UNITED STATES DISTRICT COURT EASTERN DISTRICT OF MISSOURI EASTERN DIVISION EVERETTE SIMMONS, Movant, v. UNITED STATES OF AMERICA, Respondent. ) ) ) ) ) ) ) ) ) No. 4:11CV01983 ERW MEMORANDUM AND ORDER This matter comes before the Court upon Everette Simmons’(Movant) Motion to Alter and Amend Judgment and Order Pursuant to Fed. R. Civ. P. 59(e) [ECF No. 14]. I. BACKGROUND FACTS On December 4, 2008, Movant was indicted for Conspiracy to Distribute and Possess with Intent to Distribute Cocaine, in violation of Title 21, United States Code, Sections 846 and 841(a)(1). On September 28, 2009, a jury found Movant guilty of the charged crime. The Court sentenced Movant to 110 months imprisonment and 4 years supervised release. In Movant’s direct appeal of this conviction, his counsel filed a brief under Anders v. California,1 seeking to withdraw, and challenging the United States ( the “Government”) witnesses’ credibility, in view of their cooperation agreements. United States v. Simmons, 404 Fed. App. 100 (8th Cir. 2010). In a pro se brief also considered by the Appellate Court upon direct appeal, Movant challenged this Court’s drug-quantity and sentence enhancement determinations. Id. The Eighth Circuit 1 386 U.S. 738 (1967). 1 found that assessment of witness credibility and resolution of any testimonial inconsistencies were within the jury’s province, and concluded that sufficient evidence supported Movant’s conviction. Id. Upon consideration of Movant’s pro se arguments, the Appellate Court further concluded that a preponderance of the evidence supported the drug-quantity determination and that the sentencing enhancement assessments were not clearly erroneous. Id. The Eighth Circuit also reviewed Movant’s record independently under Penson v. Ohio,2 and found no nonfrivolous issue for appeal. Id. Counsel was granted leave to withdraw, and the judgment was affirmed. Id. On November 8, 2011, Movant filed a pro se Motion to Vacate, Set Aside, or Correct Sentence under 28 U.S.C. § 2255 [ECF No. 1]. Movant asked that his sentence be vacated, alleging ineffective assistance of counsel, which he claimed resulted in a denial of a fair and impartial trial as guaranteed by the Sixth Amendment, and also a denial of due process under the Fifth and Fourteenth Amendments. Movant argued that these violations caused his conviction to be unconstitutional. In his pro se brief, Movant stated eight grounds for relief: 1. Simmons[’] involvement in this conspiracy rests solely on co-conspirators[’] statements of past activities of their’s (sic) that they have already achieved in violation of Federal Rules of Evidence 801(d)(2)(E). 2. Counsel was ineffective in not challenging the use of expert witness Salvatore Cira. 3. Jury Tampering 4. Surprise Rebuttal Witness 5. Counsel was ineffective for not filing a written motion for judgment of acquittal based on a lack of evidence to support all of the essential elements that would be 2 488 U.S. 75, 80 (1988). 2 used to find beyond a reasonable doubt that Simmons was guilty of the offense as charged. 6. Deliberate Deception 7. Prejudice Resulting from Ineffective Assistance of Counsel 8. Prosecutorial Misconduct Movant’s grounds for relief generally alleged claims involving prosecutorial misconduct, jury tampering, and ineffective assistance of counsel. This Court concluded that several of Movant’s claims of error, concerning prosecutorial misconduct and jury tampering, either were determined, or could and should have been raised in his direct appeal, and that Movant was foreclosed from raising those arguments in a § 2255 motion, because he had not alleged or shown cause for his default or resulting prejudice, and had produced no new evidence of actual innocence. The Court further found that those claims were procedurally barred because they asserted trial errors, rather than issues of ineffective assistance of counsel. Movant additionally claimed that he received ineffective assistance of counsel because, among other things, his trial counsel did not file a pre-trial motion challenging the statements of his co-conspirators. As to this and Movant’s other allegations of ineffective assistance, the Court found that the record refuted his claims, and that the Movant was unable to show prejudice. This Court denied Movant’s § 2255 Motion, dismissed all counts of his Motion with prejudice, and denied Movant a certificate of appealability on October 24, 2012 [ECF Nos. 12, 13]. Movant filed his present motion on November 26, 2012 [ECF No. 14]. The Certificate of Service for Movant’s motion indicates that he mailed his pleading on November 17, 2012. 3 II. LEGAL STANDARD Defendant’s Motion is timely filed in accordance with Federal Rule of Civil Procedure 59(e). “A motion to alter or amend a judgment must be filed no later than 28 days after the entry of the judgment.” Fed.R.Civ.P. 59(e); see also Fed. R. Civ. P. 6 (computing and extending time; time for motion papers). Rule 59(e) was originally “adopted to ‘mak[e] clear that the district court possesses the power’ to rectify its own mistakes in the period immediately following the entry of judgment.” White v. New Hampshire Dep’t of Emp’t Sec., 455 U.S. 445, 450 (1982) (quoting Notes of Advisory Committee on 1946 Amendment to Rules). Rule 59(e) motions are used to correct manifest errors of law or fact, or to present newly discovered evidence. See United States v. Metro. St. Louis Sewer Dist., 440 F.3d 930, 933 (8th Cir. 2006). “Such motions cannot be used to introduce new evidence, tender new legal theories, or raise arguments which could have been offered or raised prior to entry of judgment.” Innovative Home Health Care, Inc. v. P. T.-O.T. Assocs. of the Black Hills, 141 F.3d 1284, 1286 (8th Cir. 1998). III. DISCUSSION In his Motion to Alter and Amend Judgment and Order, Movant contends that he has clearly made a claim of fact to the district court that his conviction was based on inadmissible statements of co-conspirators, and that his counsel was ineffective for not objecting to these statements, on the bases of hearsay, under Fed R. Evid.801(d)(2)(e) (definition of hearsay, and exclusions from hearsay) and Fed. R. Evid..403 (excluding relevant evidence for prejudice, confusion, waste of time, or other reasons). In its Response, the Government opposes Movant’s request for amendment or 4 reconsideration, as to both the Court’s ruling on Movant’s § 2255 motion, and its denial of a Certificate of Appealability [ECF No. 17]. The Government characterizes Movant’s present motion as “nothing more than a regurgitation of his Section 2255 motion and his direct appeal of his plea and sentence.” The Government asserts that Movant’s motion contains no new evidence that supports his position, and that Movant’s “request reduced to its basis form amounts to an ‘I’m right and the Court’s wrong’ allegation and is refuted by the record and the facts.” In a pleading titled “Petitioner’s Objection to Any Further Government’s Request for Extension of Time3 [ECF No. 18], Movant urged the Court to deny an extension of the time for the Government to respond to his Motion. Movant argued that he had clearly shown the Court that his indictment, prosecution and conviction were the result of fraud upon the court committed by Government officers, and claimed that any delay in the would deprive him of his civil rights and deny him justice. In his reply to the Government’s Response, Movant again argues that he was tried with inadmissible evidence and alleges that his conviction was obtained by “fabricated evidence,” and he reasserts his prosecutorial misconduct and jury-tampering claims [ECF No. 19]. He contends that his counsel’s ineffective assistance began with a failure “to conduct a pretrial investigation,” and that his “[c]ounsel continue[d] to be ineffective throughout trial and on appeal[,]” pointing out that his counsel “object[ed] to the 801D(2)(e) at the end of the trial and follow[ed] it up with a motion for acquittal which were denied in court” [ECF No. 19 at 2]. Movant further claims that his counsel was ineffective on appeal by failing to review the record 3 On December 18, 2012, the Government filed a Motion for Extension of Time to File Response or Reply, asking for an additional thirty days [ECF No. 15]. On December 19, the Court granted the Government’s request, ordering that its Response be filed no later than January 16, 2013 [ECF No. 16]. The Government’s Response was thereafter timely filed on January 11, 2013 [ECF No. 17]. 5 thoroughly so as to present a valid argument regarding the hearsay objection. In this case, Movant’s motion is not based on new evidence, new legal theories, or new arguments that could have been raised. Rather, Movant claims that this court erred in concluding that his counsel’s performance was not deficient, and that Movant had made no showing of prejudice. Rule 59(e) motions can be used to correct manifest errors of law or fact, or to present newly discovered evidence; however, they cannot be used to introduce new evidence, tender new legal theories, or raise arguments that could have been offered prior to the entry of judgment. Concordia Coll. Corp. v. W.R. Grace & Co., 999 F.2d 326, 330 (8th Cir. 1993); White v. Smith, 808 F.Supp. 2d 1174, 1237 (D. Neb. Aug. 8, 2011). Relief pursuant to this rule is subject to the district court’s broad discretion. Briscoe v. Cnty. of St. Louis, Mo., 690 F.3d 1004, 1015-16 (8th Cir. 2012). An abuse of that discretion is found where the Court fails to consider an important factor, assigns significant weight to an irrelevant or improper factor, or commits a clear error of judgment in weighing those factors. Rattray v. Woodbury Cnty., IA, 2012 WL 6114994 at *32 (N.D. Ia. Dec. 10, 2012). Movant’s Rule 59(e) Motion essentially restates the arguments thoroughly considered and rejected by this Court in its previous consideration of Movant’s 28 U.S.C. § 2255 Motion. Movant has produced no “newly discovered evidence,” and shown no manifest error of law or fact. Concordia Coll. Corp., 999 F. 2d at 330. The Court finds no basis under Rule 59(e) to alter or amend its Judgment denying Movant’s 28 U.S.C. § 2255 Motion, or its refusal to issue a Certificate of Appealability. The Court will deny Movant’s Motion to Alter and Amend Judgment and Order Pursuant to Fed. R. Civ. P. 59(e). 6 Accordingly, IT IS HEREBY ORDERED that Movant’s Motion to Alter and Amend Judgment and Order Pursuant to Fed. R. Civ. P. 59(e) [ECF No. 14] is DENIED. Dated this 5th day of March, 2013. E. RICHARD WEBBER SENIOR UNITED STATES DISTRICT JUDGE 7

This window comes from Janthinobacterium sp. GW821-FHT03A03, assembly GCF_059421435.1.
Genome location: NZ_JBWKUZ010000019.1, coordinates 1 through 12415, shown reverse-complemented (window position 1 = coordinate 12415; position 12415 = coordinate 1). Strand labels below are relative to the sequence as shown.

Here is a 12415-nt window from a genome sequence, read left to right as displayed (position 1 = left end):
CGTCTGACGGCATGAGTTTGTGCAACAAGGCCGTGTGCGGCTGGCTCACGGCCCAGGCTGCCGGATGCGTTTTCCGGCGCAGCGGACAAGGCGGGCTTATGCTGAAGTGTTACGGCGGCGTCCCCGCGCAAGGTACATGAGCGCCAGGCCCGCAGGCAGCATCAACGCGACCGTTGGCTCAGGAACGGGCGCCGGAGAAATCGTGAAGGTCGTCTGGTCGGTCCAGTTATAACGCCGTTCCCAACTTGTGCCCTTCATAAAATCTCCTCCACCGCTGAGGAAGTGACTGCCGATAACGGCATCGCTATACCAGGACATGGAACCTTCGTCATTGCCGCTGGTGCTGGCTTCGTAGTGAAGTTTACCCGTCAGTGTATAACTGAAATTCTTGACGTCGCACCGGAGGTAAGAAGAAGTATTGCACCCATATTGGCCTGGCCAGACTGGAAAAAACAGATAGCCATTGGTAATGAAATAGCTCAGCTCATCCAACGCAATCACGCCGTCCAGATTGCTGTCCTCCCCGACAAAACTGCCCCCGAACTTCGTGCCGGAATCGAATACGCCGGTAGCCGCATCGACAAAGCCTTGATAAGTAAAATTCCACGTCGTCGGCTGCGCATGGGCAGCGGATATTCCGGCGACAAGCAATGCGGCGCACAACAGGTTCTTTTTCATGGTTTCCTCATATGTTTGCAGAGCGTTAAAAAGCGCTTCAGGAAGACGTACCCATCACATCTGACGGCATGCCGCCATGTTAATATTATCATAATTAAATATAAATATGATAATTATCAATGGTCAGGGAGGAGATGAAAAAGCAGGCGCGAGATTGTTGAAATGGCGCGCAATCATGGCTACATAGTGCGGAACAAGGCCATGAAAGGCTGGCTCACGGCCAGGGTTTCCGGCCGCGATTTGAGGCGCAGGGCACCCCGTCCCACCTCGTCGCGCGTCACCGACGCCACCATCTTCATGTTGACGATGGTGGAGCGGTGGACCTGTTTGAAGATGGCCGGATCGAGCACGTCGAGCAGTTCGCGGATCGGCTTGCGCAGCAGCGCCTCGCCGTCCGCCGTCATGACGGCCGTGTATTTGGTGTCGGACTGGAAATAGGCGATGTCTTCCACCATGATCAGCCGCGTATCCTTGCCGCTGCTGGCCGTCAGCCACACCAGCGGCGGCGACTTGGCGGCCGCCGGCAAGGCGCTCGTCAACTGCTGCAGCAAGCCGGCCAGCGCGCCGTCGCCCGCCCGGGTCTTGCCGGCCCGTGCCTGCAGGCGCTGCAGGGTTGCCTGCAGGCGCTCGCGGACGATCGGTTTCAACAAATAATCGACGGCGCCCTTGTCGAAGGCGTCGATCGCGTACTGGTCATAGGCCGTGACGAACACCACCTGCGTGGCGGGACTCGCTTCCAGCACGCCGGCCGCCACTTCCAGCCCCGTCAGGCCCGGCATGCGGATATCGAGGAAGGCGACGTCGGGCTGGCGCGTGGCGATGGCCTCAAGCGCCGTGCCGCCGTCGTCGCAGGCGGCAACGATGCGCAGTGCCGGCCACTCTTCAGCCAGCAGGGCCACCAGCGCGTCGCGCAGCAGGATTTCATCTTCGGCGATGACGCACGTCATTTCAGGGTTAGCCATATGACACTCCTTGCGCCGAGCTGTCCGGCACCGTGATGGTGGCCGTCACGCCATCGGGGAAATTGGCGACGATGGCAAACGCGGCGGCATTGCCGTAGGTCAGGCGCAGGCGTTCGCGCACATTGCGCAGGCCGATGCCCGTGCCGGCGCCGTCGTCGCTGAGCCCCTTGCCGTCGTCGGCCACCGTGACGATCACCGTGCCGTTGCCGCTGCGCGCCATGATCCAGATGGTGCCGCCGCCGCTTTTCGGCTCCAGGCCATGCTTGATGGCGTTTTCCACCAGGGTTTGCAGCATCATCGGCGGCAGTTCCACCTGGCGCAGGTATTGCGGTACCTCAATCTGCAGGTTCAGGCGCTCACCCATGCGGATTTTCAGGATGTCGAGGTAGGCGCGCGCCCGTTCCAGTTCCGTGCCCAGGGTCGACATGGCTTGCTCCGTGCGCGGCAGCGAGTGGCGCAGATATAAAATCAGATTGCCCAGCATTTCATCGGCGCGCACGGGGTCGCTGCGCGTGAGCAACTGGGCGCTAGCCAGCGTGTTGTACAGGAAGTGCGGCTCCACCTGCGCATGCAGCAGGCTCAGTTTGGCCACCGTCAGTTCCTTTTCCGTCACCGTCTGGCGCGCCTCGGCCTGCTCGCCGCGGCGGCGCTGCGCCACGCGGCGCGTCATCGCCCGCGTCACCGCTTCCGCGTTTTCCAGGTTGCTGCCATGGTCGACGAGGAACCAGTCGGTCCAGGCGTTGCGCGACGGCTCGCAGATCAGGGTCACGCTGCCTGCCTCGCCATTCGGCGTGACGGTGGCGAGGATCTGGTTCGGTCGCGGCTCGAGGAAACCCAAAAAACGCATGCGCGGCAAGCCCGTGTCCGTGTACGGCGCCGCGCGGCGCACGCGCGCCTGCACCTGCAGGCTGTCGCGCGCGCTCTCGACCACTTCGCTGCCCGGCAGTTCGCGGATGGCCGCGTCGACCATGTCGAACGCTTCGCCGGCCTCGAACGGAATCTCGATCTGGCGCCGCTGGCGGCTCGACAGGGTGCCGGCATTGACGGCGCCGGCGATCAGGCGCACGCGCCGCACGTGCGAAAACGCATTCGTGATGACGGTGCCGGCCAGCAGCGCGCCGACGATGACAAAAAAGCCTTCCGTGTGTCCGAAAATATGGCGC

Disclaimer: Justia Dockets & Filings provides public litigation records from the federal appellate and district courts. These filings and docket sheets should not be considered findings of fact or liability, nor do they necessarily reflect the view of Justia.

Why Is My Information Online?